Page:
Landing a job interview is cause for celebration…until the pressure sets in! Unfortunately, it’s easy to make little mistakes without even realizing it— and many of them are more common than you might think. Take the time to prepare before your interview so you can enter the room feeling cool and confident.
We get it; life happens. But being late is the easiest way to make a bad first impression before you even arrive at your interview. It shows a lack of respect for the company, the position, and even your interviewer.
Give yourself 10-20 minutes of extra cushion time in case of unforeseen circumstances, and you’ll have no reason to stress about making it there on time.
When you interview for a job, it’s imperative to look professional and polished. Although your attire may vary based on the position you’re applying for — for example, you should wear business casual clothing to an interview for a non-professional job — it’s important to look well-dressed and put together, no matter what the company.
What’s the harm in toting your morning coffee with you into an interview? Not only is it unprofessional to enter with a drink, but during your interview, you should be laser-focused on the task at hand: making a good impression, answering questions, maintaining eye contact with your potential employer, and paying attention throughout the entire interviewing process.
Having a drink in front of you creates the opportunity for distraction—fiddling with the cup, or missing a question while taking a sip, for example. And although it may be an unlikely possibility, it also gives way to other unsightly accidents—like spilling the drink on the desk, on you, or even your interviewer!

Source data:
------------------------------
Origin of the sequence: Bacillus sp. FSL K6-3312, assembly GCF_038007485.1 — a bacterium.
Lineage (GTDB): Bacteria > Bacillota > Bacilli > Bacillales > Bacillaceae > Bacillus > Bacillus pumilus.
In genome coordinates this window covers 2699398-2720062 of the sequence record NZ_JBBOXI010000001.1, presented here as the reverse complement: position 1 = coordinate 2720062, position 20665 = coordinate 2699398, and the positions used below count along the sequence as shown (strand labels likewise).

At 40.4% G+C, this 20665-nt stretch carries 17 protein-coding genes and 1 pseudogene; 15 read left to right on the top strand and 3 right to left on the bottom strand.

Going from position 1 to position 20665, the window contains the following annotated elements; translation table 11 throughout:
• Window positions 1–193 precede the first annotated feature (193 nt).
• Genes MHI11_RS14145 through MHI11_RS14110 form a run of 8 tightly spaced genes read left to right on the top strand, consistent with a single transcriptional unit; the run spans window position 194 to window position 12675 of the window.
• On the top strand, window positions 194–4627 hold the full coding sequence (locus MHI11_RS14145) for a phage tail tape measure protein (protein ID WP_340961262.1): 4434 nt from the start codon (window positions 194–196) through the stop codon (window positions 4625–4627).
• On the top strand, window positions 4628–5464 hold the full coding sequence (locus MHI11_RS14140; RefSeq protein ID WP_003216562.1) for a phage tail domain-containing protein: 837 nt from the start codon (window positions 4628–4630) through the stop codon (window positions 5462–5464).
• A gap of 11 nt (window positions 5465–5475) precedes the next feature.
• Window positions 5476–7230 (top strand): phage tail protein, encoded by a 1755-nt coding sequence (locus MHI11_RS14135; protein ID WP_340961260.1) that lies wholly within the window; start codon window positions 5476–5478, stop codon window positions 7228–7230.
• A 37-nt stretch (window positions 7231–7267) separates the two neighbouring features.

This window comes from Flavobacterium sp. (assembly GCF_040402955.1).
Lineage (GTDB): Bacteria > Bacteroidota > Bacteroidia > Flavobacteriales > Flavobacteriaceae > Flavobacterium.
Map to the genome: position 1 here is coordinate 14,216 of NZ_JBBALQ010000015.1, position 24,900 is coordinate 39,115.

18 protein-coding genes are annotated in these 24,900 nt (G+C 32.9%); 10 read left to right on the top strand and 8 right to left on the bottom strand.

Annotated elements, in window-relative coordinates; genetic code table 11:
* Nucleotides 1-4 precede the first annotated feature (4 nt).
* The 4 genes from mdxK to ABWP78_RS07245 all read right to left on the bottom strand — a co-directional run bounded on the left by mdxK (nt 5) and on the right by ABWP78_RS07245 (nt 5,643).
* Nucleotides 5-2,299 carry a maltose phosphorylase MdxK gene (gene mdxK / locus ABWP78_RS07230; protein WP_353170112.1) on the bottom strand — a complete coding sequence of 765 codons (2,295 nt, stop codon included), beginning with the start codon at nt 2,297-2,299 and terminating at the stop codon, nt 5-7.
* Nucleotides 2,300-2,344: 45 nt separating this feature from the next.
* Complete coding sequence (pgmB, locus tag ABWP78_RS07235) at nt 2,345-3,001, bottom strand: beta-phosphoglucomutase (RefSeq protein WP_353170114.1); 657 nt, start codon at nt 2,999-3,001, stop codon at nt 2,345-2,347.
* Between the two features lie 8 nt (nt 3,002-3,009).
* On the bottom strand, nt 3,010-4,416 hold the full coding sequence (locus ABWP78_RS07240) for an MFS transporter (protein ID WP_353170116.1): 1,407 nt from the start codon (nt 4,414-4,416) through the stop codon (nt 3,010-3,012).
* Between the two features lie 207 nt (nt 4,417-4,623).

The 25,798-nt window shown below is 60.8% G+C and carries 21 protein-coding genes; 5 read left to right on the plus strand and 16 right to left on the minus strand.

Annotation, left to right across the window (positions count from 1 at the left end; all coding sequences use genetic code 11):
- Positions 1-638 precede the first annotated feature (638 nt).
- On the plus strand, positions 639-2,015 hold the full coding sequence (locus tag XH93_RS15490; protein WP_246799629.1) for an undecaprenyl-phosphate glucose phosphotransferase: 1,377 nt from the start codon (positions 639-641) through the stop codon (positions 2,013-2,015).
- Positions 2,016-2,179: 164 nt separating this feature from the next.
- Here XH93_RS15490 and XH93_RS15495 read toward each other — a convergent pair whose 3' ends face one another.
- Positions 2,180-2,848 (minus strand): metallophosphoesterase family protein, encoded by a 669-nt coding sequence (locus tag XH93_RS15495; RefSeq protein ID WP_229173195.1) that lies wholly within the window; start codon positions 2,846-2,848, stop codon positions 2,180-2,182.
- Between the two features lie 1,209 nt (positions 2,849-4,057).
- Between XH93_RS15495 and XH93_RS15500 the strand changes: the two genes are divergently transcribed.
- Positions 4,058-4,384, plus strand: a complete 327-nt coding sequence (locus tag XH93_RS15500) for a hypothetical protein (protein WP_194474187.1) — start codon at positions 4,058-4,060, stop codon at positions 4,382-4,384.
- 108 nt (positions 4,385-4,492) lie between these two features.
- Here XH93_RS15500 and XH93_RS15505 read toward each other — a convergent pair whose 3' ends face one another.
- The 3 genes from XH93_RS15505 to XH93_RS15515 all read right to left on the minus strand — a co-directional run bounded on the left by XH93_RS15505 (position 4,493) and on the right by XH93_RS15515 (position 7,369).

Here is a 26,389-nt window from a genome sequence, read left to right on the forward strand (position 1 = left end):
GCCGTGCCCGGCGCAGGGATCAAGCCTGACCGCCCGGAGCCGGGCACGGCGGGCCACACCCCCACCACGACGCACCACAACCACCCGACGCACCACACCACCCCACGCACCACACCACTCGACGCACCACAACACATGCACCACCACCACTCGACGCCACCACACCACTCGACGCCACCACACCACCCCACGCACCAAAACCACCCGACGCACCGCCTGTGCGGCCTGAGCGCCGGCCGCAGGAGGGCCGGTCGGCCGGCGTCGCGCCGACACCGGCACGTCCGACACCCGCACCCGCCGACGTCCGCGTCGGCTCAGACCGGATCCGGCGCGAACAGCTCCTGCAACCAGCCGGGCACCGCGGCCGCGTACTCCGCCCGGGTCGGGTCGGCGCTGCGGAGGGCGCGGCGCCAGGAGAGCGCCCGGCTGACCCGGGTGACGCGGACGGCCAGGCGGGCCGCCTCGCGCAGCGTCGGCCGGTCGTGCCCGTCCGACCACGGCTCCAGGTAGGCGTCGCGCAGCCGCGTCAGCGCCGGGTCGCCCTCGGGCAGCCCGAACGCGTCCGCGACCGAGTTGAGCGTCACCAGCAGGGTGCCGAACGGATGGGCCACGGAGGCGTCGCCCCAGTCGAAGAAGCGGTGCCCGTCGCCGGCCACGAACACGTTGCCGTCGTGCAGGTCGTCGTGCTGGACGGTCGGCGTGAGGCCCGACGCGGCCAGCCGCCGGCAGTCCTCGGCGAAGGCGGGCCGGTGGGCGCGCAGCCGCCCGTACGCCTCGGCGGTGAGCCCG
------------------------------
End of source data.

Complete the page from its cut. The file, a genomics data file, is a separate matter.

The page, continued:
A recent study found that a full third of millennials think it’s acceptable to text during the job interview.
Before you get to your interview, triple-check that your phone is silenced and put it out of sight. Texting during your interview is not only rude and disruptive, but it’s a pretty clear message to your potential employer that getting the job is not your top priority.
Don’t let your potential employer stump you with the question, “What do you know about this company?” It’s one of the easiest questions to ace, if only you do some research before your interview.
Background information including company history, locations, and a mission statement are available in an “About Us” section on most company websites. Social media is also a good source of current information about the company. Prepare the night before and review the role you’re applying for and the business. You should have enough information to be able to ask questions and to demonstrate how you might add value.
Don’t say negative things about people or companies – no matter how much you feel they deserve it.
When interviewing for a job, you want your employer to know that you can work well with other people and handle conflicts in a mature and effective way, rather than badmouthing your coworkers or talking about other people’s incompetence.
At the end of the interview, you should be asking three questions: “What’s the next step in the process?” “When do you want to bring someone on board?” and “How should I follow up with you?”
Take the time to send a short thank-you email within 48 hours that cite specifics from the conversation (e.g., “The way you described the company culture really resonated with me”).
Give your references a heads-up they might be hearing from the company and supply each person with an updated resume.